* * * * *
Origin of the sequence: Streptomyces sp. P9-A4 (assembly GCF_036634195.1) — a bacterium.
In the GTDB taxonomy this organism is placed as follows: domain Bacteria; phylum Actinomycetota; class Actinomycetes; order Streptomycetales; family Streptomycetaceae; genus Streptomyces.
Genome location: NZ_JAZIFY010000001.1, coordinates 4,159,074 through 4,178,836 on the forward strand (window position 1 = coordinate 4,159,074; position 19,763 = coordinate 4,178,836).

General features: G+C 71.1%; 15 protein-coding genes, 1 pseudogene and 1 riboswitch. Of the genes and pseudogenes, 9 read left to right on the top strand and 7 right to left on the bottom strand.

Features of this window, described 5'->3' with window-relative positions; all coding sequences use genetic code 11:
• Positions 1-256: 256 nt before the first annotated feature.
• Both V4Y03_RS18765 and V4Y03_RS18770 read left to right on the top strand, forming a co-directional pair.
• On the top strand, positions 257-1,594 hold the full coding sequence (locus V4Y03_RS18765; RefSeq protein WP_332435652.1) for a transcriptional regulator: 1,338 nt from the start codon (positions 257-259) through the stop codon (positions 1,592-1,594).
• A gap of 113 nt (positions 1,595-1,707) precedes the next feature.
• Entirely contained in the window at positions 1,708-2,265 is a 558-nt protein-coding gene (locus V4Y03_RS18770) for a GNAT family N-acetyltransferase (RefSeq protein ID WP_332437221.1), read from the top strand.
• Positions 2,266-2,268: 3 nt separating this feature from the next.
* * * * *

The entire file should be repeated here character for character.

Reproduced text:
Origin of the sequence: Streptomyces sp. P9-A4 (assembly GCF_036634195.1) — a bacterium.
In the GTDB taxonomy this organism is placed as follows: domain Bacteria; phylum Actinomycetota; class Actinomycetes; order Streptomycetales; family Streptomycetaceae; genus Streptomyces.
Genome location: NZ_JAZIFY010000001.1, coordinates 4,159,074 through 4,178,836 on the forward strand (window position 1 = coordinate 4,159,074; position 19,763 = coordinate 4,178,836).

General features: G+C 71.1%; 15 protein-coding genes, 1 pseudogene and 1 riboswitch. Of the genes and pseudogenes, 9 read left to right on the top strand and 7 right to left on the bottom strand.

Features of this window, described 5'->3' with window-relative positions; all coding sequences use genetic code 11:
• Positions 1-256: 256 nt before the first annotated feature.
• Both V4Y03_RS18765 and V4Y03_RS18770 read left to right on the top strand, forming a co-directional pair.
• On the top strand, positions 257-1,594 hold the full coding sequence (locus V4Y03_RS18765; RefSeq protein WP_332435652.1) for a transcriptional regulator: 1,338 nt from the start codon (positions 257-259) through the stop codon (positions 1,592-1,594).
• A gap of 113 nt (positions 1,595-1,707) precedes the next feature.
• Entirely contained in the window at positions 1,708-2,265 is a 558-nt protein-coding gene (locus V4Y03_RS18770) for a GNAT family N-acetyltransferase (RefSeq protein ID WP_332437221.1), read from the top strand.
• Positions 2,266-2,268: 3 nt separating this feature from the next.